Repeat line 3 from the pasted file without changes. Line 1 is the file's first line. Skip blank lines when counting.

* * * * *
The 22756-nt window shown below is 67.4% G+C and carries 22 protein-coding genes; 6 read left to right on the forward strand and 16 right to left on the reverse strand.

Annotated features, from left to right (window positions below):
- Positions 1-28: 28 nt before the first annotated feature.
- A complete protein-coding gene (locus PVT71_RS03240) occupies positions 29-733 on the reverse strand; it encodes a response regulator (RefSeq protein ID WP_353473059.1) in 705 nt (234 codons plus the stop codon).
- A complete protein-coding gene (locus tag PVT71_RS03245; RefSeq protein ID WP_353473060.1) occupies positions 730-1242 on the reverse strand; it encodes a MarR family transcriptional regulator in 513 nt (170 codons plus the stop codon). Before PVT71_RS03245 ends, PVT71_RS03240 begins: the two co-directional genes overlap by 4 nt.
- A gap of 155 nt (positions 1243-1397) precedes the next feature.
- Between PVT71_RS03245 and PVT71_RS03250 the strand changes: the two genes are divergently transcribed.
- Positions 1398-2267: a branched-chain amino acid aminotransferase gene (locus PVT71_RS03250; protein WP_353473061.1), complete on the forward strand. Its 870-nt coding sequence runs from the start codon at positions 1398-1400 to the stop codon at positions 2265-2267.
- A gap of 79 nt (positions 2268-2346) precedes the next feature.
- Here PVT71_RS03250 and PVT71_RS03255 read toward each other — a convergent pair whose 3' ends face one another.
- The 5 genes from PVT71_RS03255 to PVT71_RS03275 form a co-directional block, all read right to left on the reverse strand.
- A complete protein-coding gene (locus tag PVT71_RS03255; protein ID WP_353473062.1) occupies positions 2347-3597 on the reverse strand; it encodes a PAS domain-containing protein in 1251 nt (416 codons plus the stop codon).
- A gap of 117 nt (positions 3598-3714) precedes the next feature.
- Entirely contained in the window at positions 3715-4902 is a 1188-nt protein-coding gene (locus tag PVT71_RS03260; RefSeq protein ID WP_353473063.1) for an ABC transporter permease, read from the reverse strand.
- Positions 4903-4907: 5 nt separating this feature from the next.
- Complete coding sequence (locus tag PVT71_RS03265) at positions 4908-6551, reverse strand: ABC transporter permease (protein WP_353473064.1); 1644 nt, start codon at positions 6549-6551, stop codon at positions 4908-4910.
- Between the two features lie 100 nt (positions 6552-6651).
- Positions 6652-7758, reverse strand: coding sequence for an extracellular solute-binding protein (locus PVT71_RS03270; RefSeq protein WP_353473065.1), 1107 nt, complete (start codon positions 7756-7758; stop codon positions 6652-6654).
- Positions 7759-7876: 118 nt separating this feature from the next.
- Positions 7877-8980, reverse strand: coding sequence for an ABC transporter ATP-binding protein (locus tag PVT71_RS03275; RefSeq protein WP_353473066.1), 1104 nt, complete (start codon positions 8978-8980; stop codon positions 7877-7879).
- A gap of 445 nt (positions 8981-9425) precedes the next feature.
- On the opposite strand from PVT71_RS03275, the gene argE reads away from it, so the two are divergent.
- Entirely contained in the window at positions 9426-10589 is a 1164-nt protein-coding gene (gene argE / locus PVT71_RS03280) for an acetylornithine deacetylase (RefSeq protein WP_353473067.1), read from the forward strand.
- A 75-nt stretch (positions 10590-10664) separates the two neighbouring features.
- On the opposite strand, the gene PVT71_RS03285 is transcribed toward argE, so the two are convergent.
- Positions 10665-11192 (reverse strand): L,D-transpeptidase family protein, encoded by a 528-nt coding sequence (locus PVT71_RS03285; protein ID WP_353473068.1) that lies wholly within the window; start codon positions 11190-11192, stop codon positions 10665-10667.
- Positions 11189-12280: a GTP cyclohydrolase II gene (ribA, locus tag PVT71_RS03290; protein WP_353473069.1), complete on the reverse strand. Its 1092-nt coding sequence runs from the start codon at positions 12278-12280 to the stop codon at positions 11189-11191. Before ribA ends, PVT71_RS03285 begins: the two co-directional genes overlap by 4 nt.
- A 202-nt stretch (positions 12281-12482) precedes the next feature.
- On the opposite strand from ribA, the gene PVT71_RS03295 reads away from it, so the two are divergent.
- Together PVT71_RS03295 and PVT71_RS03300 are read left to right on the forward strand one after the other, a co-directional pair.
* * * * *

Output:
- Positions 1-28: 28 nt before the first annotated feature.